December 13, 2005

December 13, 2005 | Commentary on

Keeping Our Cool

You can do a lot of things when December rolls around and temperatures plunge. But would you hold an international conference on global warming?

The United Nations did. It recently hosted a gathering of all the countries that have signed on to the Kyoto Protocol, a treaty aimed at preventing global warming. Some 10,000 people traveled to Montreal for the conference. It was predictably cold outside, but there was plenty of hot rhetoric indoors. Unfortunately for the delegates, the speakers never could quite agree what we're up against.

While most Kyoto enthusiasts have long argued the planet is getting warmer, a recent report in the journal Nature hints that a new ice age may be coming. The report says the ocean current that keeps Europe warm may be shifting, which could make the continent cooler.

But no matter what, the worrywarts have the future covered. Steven Guilbeault of Greenpeace explained, "Global warming can mean colder, it can mean drier, it can mean wetter, that's what we're dealing with." No wonder humanity is having trouble addressing the problems -- we can't even decide what the problems are.

However, activists can agree on who's to blame: The United States, of course.

Another Greenpeace spokesman, Bill Hare, told reporters, "When you walk around the conference hall here, delegates are saying there are lots of issues on the agenda, but there's only one real problem, and that's the United States."

It makes a nice soundbite and plays to the anti-American crowd, but nothing could be further from the truth.

Yes, the U.S. refused to ratify Kyoto. President Clinton never even submitted the treaty to the Senate, perhaps because senators had already voted 95-0 to reject any pact that would reduce economic growth -- something Kyoto certainly would do. President Bush eventually put the treaty out of its misery in 2001.

But that hasn't kept Washington from leading a serious international effort to reduce carbon dioxide emissions. Just last summer, the U.S. announced the Asia-Pacific Partnership for Clean Development and Climate Change. This group includes Australia, China, India, Japan, South Korea and the United States. The State Department says the group will "cooperate on the development, diffusion, deployment and transfer of longer-term transformational energy technologies that will promote economic growth while enabling significant reductions in greenhouse gas intensities."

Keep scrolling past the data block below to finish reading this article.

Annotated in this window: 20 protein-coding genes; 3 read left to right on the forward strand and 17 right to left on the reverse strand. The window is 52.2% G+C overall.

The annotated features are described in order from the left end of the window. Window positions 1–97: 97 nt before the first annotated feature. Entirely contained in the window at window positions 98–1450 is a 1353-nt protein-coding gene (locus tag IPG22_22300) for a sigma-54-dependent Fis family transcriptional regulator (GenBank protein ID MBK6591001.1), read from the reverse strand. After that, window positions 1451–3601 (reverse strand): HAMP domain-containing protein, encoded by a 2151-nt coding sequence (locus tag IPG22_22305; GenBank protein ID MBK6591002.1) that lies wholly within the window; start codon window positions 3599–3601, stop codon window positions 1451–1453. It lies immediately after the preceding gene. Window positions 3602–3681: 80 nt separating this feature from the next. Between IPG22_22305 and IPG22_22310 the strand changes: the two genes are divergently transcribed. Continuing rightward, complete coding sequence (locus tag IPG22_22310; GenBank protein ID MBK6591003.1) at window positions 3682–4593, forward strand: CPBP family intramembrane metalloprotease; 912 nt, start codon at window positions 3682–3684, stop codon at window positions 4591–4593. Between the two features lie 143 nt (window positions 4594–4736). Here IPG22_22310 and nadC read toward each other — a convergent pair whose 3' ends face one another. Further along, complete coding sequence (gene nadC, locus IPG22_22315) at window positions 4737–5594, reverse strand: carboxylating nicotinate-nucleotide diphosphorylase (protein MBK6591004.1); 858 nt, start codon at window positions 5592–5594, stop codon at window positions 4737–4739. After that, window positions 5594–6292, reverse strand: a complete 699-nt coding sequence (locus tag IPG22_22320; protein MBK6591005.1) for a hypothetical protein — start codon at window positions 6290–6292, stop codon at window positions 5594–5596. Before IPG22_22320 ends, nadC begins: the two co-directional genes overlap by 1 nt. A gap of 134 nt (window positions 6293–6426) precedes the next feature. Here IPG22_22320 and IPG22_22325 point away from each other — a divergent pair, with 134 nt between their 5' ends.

That's critical for two reasons. First, because China and India are among the world's biggest polluters, any treaty that aims to reduce pollution is going to have to include them. Yet both were exempt from Kyoto.

Second, any attempt to control global warming will fail unless it also encourages global economic growth. As British Prime Minister Tony Blair put it in September, "the blunt truth about the politics of climate change is that no country will want to sacrifice its economy in order to meet this challenge."

Most European Union countries that signed the treaty are seeing carbon dioxide emissions increase and realize they have no way to meet their obligations under Kyoto. Some, including host nation Canada, have seen emissions climb more quickly than they are in the United States.

That doesn't seem to bother some participants. "We need much deeper cuts beyond 2012," the European Union Commission's director general for the environment said after the conference ended. But most European countries are already failing to live up to Kyoto. How could they make deeper cuts than the ones they're not making now? Blair's approach, and the one the U.S. advocates, is the correct one. We can do good by doing well.

A certain amount of humility is in order here. With all our scientific advances, we can barely predict what the weather will be tomorrow, let alone forecast what will happen 50 years from now.

What we do know is that as a country becomes more affluent, it becomes cleaner. So the best way to protect the earth is to skip the big U.N. conferences -- which certainly produce a concentrated mass of hot air -- and focus on keeping the global economy hot.

Ed Feulner is president of The Heritage Foundation (heritage.org), a Washington-based public policy research institute.

About the Author

Edwin J. Feulner, Ph.D. Founder, Chairman of the Asian Studies Center, and Chung Ju-yung Fellow
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